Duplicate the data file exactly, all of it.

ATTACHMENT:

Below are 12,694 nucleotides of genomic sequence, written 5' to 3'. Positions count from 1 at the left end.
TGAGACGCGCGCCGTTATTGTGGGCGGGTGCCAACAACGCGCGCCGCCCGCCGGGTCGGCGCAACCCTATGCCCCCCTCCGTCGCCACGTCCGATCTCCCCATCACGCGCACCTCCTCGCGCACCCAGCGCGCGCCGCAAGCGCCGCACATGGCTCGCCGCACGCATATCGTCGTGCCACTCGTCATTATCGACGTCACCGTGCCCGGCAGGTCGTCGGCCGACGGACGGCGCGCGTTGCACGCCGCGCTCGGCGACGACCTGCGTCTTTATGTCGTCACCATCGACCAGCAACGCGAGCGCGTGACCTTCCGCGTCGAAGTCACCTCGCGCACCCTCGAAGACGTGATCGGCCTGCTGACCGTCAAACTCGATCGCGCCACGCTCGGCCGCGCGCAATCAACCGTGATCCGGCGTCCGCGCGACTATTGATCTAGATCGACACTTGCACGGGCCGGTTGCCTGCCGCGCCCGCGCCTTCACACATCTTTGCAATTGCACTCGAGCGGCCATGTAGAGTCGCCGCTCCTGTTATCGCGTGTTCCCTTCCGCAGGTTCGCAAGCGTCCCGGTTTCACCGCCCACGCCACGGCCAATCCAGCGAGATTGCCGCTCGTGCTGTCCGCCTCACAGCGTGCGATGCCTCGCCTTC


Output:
Below are 12,694 nucleotides of genomic sequence, written 5' to 3'. Positions count from 1 at the left end.
TGAGACGCGCGCCGTTATTGTGGGCGGGTGCCAACAACGCGCGCCGCCCGCCGGGTCGGCGCAACCCTATGCCCCCCTCCGTCGCCACGTCCGATCTCCCCATCACGCGCACCTCCTCGCGCACCCAGCGCGCGCCGCAAGCGCCGCACATGGCTCGCCGCACGCATATCGTCGTGCCACTCGTCATTATCGACGTCACCGTGCCCGGCAGGTCGTCGGCCGACGGACGGCGCGCGTTGCACGCCGCGCTCGGCGACGACCTGCGTCTTTATGTCGTCACCATCGACCAGCAACGCGAGCGCGTGACCTTCCGCGTCGAAGTCACCTCGCGCACCCTCGAAGACGTGATCGGCCTGCTGACCGTCAAACTCGATCGCGCCACGCTCGGCCGCGCGCAATCAACCGTGATCCGGCGTCCGCGCGACTATTGATCTAGATCGACACTTGCACGGGCCGGTTGCCTGCCGCGCCCGCGCCTTCACACATCTTTGCAATTGCACTCGAGCGGCCATGTAGAGTCGCCGCTCCTGTTATCGCGTGTTCCCTTCCGCAGGTTCGCAAGCGTCCCGGTTTCACCGCCCACGCCACGGCCAATCCAGCGAGATTGCCGCTCGTGCTGTCCGCCTCACAGCGTGCGATGCCTCGCCTTC